Leahy: The thing about that is that you really need to have self-knowledge. And Sessions probably should have realized that he was in a good spot in the Senate but he just didn’t have the skill set to be the attorney general. He made a big mistake.

Carmichael: He didn’t and still doesn’t understand that this is how Washington has become.

Leahy: Utterly vicious.

Carmichael: Now I’m not saying Republicans are completely pure but on the scale of viciousness one side clearly outweighs the other.

Leahy: By a huge margin. Huge margin.

Carmichael: It’s at least 90/10 if the total number of units is 100. And by the way that’s a big part of what’s going on in the entire country.

Leahy: Yes. Viciousness and hatred.

Carmichael: It goes even beyond that. It is inequality under the law. Inequality in even debate. It is truly my way or the highway. The highway is kind of like this lady at The New York Times.

Leahy: Oh, I want to talk about Bari Weiss.

Carmichael: That is just one of many examples. Another example is the couple in St. Louis.

Leahy: Yes!

Carmichael: So here they are defending their home and their lives.

Leahy: Legally.

Carmichael: Yes. They are doing that. The people who are attacking them are doing so illegally. And yet the actual authorities reverse it.

Leahy: Are citing with the illegal actions.

Carmichael: Yes.

Leahy: And it is rumored that this couple who defended themselves in their own house with guns just brandishing them are about to be indicted.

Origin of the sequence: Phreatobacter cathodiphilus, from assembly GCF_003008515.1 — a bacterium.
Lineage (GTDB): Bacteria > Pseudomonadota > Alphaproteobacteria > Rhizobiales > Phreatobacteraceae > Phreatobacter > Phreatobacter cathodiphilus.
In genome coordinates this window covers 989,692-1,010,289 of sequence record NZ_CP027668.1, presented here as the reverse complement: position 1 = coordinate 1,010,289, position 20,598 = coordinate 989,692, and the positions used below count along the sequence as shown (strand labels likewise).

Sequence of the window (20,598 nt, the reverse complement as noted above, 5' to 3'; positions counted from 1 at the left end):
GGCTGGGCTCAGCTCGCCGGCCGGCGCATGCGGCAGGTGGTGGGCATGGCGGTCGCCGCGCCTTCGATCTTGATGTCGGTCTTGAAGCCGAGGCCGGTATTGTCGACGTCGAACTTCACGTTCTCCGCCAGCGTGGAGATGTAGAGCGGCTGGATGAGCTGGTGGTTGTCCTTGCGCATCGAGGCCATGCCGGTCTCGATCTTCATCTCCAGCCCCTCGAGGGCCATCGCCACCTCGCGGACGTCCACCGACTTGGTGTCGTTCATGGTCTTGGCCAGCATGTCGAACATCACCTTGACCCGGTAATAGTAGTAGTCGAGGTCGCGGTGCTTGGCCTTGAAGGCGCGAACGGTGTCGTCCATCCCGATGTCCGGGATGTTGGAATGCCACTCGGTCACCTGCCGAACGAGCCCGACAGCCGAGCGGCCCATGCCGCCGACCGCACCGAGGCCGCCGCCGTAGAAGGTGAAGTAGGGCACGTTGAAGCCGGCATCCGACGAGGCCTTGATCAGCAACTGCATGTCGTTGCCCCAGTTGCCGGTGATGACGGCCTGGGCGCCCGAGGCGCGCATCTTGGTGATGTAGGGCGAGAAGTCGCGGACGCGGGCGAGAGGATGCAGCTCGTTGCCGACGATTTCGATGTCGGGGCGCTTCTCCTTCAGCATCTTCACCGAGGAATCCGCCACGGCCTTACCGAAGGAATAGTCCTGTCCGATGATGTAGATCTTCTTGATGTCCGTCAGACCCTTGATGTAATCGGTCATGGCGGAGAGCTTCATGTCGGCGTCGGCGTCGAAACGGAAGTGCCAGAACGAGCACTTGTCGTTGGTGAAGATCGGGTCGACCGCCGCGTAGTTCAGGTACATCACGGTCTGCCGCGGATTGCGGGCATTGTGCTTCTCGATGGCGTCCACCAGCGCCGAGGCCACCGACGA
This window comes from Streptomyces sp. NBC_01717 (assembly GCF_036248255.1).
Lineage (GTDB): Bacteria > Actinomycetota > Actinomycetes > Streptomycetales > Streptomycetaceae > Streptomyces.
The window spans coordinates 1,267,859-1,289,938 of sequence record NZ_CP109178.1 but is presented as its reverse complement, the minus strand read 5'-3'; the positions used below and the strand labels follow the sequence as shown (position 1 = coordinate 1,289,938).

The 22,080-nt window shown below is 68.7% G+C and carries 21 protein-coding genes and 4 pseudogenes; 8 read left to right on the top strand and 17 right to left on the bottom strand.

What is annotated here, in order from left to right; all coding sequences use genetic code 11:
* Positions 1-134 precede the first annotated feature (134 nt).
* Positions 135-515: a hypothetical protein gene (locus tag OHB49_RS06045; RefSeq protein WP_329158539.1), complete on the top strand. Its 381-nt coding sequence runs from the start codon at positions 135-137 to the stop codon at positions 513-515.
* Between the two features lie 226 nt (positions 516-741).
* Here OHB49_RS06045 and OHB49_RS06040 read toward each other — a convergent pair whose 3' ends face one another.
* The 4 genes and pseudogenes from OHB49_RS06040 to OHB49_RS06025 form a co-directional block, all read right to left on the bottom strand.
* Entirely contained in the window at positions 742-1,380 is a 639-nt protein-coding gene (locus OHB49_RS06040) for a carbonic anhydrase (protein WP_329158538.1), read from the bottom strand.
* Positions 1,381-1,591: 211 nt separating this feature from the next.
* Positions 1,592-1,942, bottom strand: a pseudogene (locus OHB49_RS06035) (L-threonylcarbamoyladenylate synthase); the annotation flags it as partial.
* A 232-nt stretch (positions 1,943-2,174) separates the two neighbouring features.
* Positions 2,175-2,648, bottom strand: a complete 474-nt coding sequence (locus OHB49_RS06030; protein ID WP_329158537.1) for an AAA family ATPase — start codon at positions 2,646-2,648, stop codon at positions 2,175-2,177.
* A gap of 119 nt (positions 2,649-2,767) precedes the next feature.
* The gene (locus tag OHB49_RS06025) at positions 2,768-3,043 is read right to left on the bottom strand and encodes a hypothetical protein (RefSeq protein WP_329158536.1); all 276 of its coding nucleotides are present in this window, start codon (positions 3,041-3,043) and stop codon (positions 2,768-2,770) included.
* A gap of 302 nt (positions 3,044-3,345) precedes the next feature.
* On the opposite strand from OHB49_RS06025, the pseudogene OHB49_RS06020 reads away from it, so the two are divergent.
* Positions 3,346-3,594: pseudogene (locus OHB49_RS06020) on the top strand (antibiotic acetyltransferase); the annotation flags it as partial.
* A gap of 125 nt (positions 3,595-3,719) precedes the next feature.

Carmichael: Well that’s the rumor.

Leahy: That’s the rumor. And their guns have already been taken.

Carmichael: The guns have already been taken under the true pretext. But the people who were actually the criminals in the matter are getting off scot-free. And this reporter for The New York Times, she wasn’t even a reporter. What was her position?

Leahy: She was an editorial writer named Bari Weiss who graduated from Columbia University.

Carmichael: But her job was?

Leahy: Opinion columnist and editor.

Carmichael: So she wasn’t a writer per se, she was an editor whose job was to try to make sure that all sides were represented in the opinion section. Now that didn’t mean that she controlled the editorial position that the paper was taking. But the other writers in there, for example, Tom Cotton was invited to write an opinion piece and for that, some other people higher up got fired.

Leahy: Was forced to resign. Two people actually.

Carmichael: Was forced to resign. What’s the difference between fired and forced to resign. Maybe one is you get your pension and the other you don’t. In her case, she resigned because of what? What did she say?

Leahy: She was being bullied.